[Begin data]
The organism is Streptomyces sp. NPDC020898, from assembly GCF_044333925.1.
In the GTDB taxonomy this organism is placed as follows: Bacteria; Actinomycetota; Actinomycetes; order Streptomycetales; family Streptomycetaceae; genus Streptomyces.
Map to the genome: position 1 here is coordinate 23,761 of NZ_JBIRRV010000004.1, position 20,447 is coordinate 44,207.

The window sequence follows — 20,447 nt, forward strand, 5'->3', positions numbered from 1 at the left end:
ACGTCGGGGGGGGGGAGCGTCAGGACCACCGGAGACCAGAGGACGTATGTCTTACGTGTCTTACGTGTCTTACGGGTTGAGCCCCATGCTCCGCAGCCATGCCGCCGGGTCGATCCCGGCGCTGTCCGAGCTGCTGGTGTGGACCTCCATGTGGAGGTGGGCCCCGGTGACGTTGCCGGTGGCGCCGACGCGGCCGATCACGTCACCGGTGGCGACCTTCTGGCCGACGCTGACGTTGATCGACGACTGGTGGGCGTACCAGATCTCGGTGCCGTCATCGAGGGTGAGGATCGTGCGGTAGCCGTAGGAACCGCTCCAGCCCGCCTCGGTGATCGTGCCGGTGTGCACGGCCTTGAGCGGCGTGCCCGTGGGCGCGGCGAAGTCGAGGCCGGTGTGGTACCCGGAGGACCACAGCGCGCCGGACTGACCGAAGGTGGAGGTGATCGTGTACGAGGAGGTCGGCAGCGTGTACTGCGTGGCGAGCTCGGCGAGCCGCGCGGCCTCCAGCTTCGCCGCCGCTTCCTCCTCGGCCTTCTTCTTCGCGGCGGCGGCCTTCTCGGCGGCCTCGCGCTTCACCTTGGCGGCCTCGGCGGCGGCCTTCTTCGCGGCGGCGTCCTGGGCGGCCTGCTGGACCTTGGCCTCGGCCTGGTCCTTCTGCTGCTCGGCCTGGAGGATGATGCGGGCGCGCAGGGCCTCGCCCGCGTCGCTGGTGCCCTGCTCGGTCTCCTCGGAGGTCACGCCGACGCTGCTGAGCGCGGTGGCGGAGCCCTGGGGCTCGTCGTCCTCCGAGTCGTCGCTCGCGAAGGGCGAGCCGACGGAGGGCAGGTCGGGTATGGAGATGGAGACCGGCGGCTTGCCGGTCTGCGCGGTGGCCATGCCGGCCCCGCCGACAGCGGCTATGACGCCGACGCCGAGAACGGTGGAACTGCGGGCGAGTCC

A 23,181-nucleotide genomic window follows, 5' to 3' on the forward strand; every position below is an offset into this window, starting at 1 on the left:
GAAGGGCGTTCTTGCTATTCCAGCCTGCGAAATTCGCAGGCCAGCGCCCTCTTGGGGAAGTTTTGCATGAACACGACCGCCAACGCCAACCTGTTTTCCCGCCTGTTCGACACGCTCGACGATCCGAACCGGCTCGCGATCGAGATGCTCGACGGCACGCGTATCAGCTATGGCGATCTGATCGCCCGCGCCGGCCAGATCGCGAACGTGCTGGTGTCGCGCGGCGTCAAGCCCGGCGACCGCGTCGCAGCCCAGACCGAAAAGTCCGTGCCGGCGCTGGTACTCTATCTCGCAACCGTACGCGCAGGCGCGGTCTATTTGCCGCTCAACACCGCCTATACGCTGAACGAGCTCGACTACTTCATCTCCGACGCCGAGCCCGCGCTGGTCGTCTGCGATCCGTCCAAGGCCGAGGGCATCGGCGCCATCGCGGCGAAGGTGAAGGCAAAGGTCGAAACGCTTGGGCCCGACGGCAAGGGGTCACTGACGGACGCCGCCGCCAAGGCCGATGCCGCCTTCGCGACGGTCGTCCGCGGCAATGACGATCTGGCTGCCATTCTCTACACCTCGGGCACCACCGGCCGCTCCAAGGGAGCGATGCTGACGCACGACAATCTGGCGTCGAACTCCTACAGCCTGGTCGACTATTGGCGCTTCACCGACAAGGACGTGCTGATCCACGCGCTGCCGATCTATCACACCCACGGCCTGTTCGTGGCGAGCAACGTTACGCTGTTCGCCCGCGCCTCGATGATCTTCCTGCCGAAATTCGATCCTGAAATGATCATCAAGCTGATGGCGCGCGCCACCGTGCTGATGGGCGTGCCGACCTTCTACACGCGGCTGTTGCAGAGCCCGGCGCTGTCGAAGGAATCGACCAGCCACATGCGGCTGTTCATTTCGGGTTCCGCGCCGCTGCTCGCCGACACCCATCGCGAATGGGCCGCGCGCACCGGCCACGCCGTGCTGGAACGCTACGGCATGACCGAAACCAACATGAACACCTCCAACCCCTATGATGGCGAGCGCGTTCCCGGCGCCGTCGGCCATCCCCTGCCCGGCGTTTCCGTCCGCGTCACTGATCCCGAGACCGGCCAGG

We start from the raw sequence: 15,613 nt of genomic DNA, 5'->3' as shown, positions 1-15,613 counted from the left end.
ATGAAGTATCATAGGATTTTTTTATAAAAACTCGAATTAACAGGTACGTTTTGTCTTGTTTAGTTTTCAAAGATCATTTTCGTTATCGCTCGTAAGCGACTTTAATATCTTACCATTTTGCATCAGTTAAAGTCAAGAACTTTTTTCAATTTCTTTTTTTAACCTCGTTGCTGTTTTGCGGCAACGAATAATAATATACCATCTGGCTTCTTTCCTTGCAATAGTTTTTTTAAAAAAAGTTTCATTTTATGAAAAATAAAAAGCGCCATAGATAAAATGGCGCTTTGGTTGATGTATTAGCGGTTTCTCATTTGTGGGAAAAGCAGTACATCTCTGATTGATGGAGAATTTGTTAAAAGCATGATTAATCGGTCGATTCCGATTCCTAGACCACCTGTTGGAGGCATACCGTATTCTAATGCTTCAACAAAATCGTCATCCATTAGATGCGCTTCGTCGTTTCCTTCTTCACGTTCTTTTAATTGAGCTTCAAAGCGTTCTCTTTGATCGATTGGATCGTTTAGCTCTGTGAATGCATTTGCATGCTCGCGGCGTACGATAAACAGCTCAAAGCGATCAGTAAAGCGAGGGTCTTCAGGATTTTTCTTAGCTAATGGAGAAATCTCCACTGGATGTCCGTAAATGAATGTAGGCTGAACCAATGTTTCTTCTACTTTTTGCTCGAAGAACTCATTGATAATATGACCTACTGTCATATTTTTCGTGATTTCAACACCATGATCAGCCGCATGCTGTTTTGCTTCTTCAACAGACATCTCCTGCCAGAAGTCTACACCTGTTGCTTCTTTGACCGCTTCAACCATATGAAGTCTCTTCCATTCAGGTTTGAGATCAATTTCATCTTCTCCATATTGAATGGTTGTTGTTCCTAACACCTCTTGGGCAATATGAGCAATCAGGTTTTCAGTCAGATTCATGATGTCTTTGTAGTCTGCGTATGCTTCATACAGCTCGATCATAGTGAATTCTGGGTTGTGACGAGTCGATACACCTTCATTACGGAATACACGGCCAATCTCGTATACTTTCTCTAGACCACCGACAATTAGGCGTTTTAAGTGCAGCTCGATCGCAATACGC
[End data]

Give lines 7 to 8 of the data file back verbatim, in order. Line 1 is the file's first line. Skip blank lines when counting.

GAAGGGCGTTCTTGCTATTCCAGCCTGCGAAATTCGCAGGCCAGCGCCCTCTTGGGGAAGTTTTGCATGAACACGACCGCCAACGCCAACCTGTTTTCCCGCCTGTTCGACACGCTCGACGATCCGAACCGGCTCGCGATCGAGATGCTCGACGGCACGCGTATCAGCTATGGCGATCTGATCGCCCGCGCCGGCCAGATCGCGAACGTGCTGGTGTCGCGCGGCGTCAAGCCCGGCGACCGCGTCGCAGCCCAGACCGAAAAGTCCGTGCCGGCGCTGGTACTCTATCTCGCAACCGTACGCGCAGGCGCGGTCTATTTGCCGCTCAACACCGCCTATACGCTGAACGAGCTCGACTACTTCATCTCCGACGCCGAGCCCGCGCTGGTCGTCTGCGATCCGTCCAAGGCCGAGGGCATCGGCGCCATCGCGGCGAAGGTGAAGGCAAAGGTCGAAACGCTTGGGCCCGACGGCAAGGGGTCACTGACGGACGCCGCCGCCAAGGCCGATGCCGCCTTCGCGACGGTCGTCCGCGGCAATGACGATCTGGCTGCCATTCTCTACACCTCGGGCACCACCGGCCGCTCCAAGGGAGCGATGCTGACGCACGACAATCTGGCGTCGAACTCCTACAGCCTGGTCGACTATTGGCGCTTCACCGACAAGGACGTGCTGATCCACGCGCTGCCGATCTATCACACCCACGGCCTGTTCGTGGCGAGCAACGTTACGCTGTTCGCCCGCGCCTCGATGATCTTCCTGCCGAAATTCGATCCTGAAATGATCATCAAGCTGATGGCGCGCGCCACCGTGCTGATGGGCGTGCCGACCTTCTACACGCGGCTGTTGCAGAGCCCGGCGCTGTCGAAGGAATCGACCAGCCACATGCGGCTGTTCATTTCGGGTTCCGCGCCGCTGCTCGCCGACACCCATCGCGAATGGGCCGCGCGCACCGGCCACGCCGTGCTGGAACGCTACGGCATGACCGAAACCAACATGAACACCTCCAACCCCTATGATGGCGAGCGCGTTCCCGGCGCCGTCGGCCATCCCCTGCCCGGCGTTTCCGTCCGCGTCACTGATCCCGAGACCGGCCAGG

We start from the raw sequence: 15,613 nt of genomic DNA, 5'->3' as shown, positions 1-15,613 counted from the left end.